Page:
Who is a member?
Our members are the local governments of Massachusetts and their elected and appointed leadership.
Sen. Karen Spilka, who in July became the third woman elected president of the Massachusetts Senate, will be the featured speaker at the Women Elected Municipal Officials luncheon on Jan. 18 during the MMA’s 40th Annual Meeting & Trade Show.
During 17 years in the Legislature, Spilka has been a force on economic and technology issues, and in advocating for children and those with disabilities.
Spilka and her husband, Joel Loitherstein, became involved in local government when they moved to Ashland in 1985. Spilka joined the Personnel Board, and Loitherstein joined the Conservation Commission. In the late 1990s, Spilka won a seat on the School Committee, where – after concluding that education aid inequities were shortchanging MetroWest communities – she formed a coalition and coordinated an effort to lobby for changes to the state’s education funding formula.
When her state representative resigned in 2001, Spilka announced her candidacy. She served three years representing the Seventh Middlesex District before being elected to the Senate.
In the Senate, Spilka represents the 2nd Middlesex and Norfolk District, which includes Ashland, Framingham, Holliston, Hopkinton, Medway and portions of Franklin and Natick. She served as chair of the Senate Committee on Ways and Means for three years, after serving as Senate majority whip, assistant majority whip, Senate chair of the Joint Committee on Economic Development and Emerging Technologies, and Senate chair of the Joint Committee on Children, Families and Persons with Disabilities, a committee she helped originate. She currently chairs the Biotech Legislative Caucus and the Tech Hub Caucus.
When Spilka was installed as the Senate president on July 26, she gave a personal speech citing her family history as the driving force behind her passion for public service and working on behalf of people who need help.
In 1906, her grandfather fled Russia for the United States after protesting the czar’s policies and seeing a friend hanged in the village square. Her father, a World War II veteran, suffered from an undiagnosed mental illness, and Spilka recalled thinking as a teenager about how her family’s life would have been different if her father had received the services he needed.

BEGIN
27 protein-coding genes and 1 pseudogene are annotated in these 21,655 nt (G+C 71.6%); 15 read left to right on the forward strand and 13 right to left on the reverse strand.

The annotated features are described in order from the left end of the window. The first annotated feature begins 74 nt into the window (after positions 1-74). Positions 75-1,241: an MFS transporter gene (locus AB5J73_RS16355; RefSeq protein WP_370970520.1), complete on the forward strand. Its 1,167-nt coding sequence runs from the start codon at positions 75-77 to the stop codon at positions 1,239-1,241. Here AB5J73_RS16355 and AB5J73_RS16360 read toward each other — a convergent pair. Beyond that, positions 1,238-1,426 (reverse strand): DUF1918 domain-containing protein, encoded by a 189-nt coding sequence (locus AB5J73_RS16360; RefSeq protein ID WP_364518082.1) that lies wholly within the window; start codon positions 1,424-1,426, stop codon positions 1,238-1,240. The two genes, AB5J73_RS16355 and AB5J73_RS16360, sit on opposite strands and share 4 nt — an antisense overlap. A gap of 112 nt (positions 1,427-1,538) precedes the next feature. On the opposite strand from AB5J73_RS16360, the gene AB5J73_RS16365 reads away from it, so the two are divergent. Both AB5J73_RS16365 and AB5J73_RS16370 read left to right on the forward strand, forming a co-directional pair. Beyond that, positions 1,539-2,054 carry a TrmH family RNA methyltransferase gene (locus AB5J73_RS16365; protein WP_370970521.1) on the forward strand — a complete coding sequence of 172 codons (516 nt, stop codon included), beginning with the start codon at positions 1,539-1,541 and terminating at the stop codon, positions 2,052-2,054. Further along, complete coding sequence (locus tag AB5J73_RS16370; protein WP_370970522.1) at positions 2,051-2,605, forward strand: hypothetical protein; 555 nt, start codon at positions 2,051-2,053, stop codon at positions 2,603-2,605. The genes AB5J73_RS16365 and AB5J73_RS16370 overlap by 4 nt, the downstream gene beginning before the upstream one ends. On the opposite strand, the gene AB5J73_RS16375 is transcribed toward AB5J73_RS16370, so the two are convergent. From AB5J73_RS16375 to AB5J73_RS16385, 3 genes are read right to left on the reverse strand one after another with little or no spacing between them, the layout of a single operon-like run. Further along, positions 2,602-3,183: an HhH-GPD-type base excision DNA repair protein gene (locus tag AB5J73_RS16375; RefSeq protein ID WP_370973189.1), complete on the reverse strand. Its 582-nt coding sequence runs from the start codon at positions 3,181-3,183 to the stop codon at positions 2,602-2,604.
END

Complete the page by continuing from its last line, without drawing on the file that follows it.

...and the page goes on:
Spilka also spent 26 years as the legal guardian for her sister, who had Down syndrome.
She said her sister’s rallying cry each week was, “‘I got my paycheck!,’ … which taught me that giving people the opportunity to participate in our economy – as well as the tools to succeed – benefits us all.”
Prior to becoming a legislator, Spilka, 65, was an attorney in private practice as an arbitrator and mediator, specializing in labor and employment law and community and court mediation. In addition, she has been a facilitator and fact finder in disputes in the public and private sectors, as well as a trainer of adult mediation and school-based peer mediation programs, collaborative-based collective bargaining, and conflict resolution strategies.
She has also previously worked as a labor and employment attorney on behalf of employees, unions, the Massachusetts Water Resources Authority, and the Commonwealth.
In 2013, Spilka was a candidate in the Democratic primary to succeed Congressman Ed Markey after he won a special election to the U.S. Senate. Katherine Clark won the primary and, ultimately, the congressional election.
Spilka is a graduate of Northeastern Law School and earned a bachelor’s degree in social work from Cornell University. She has one step-daughter, two sons, and a rescue dog named Lincoln.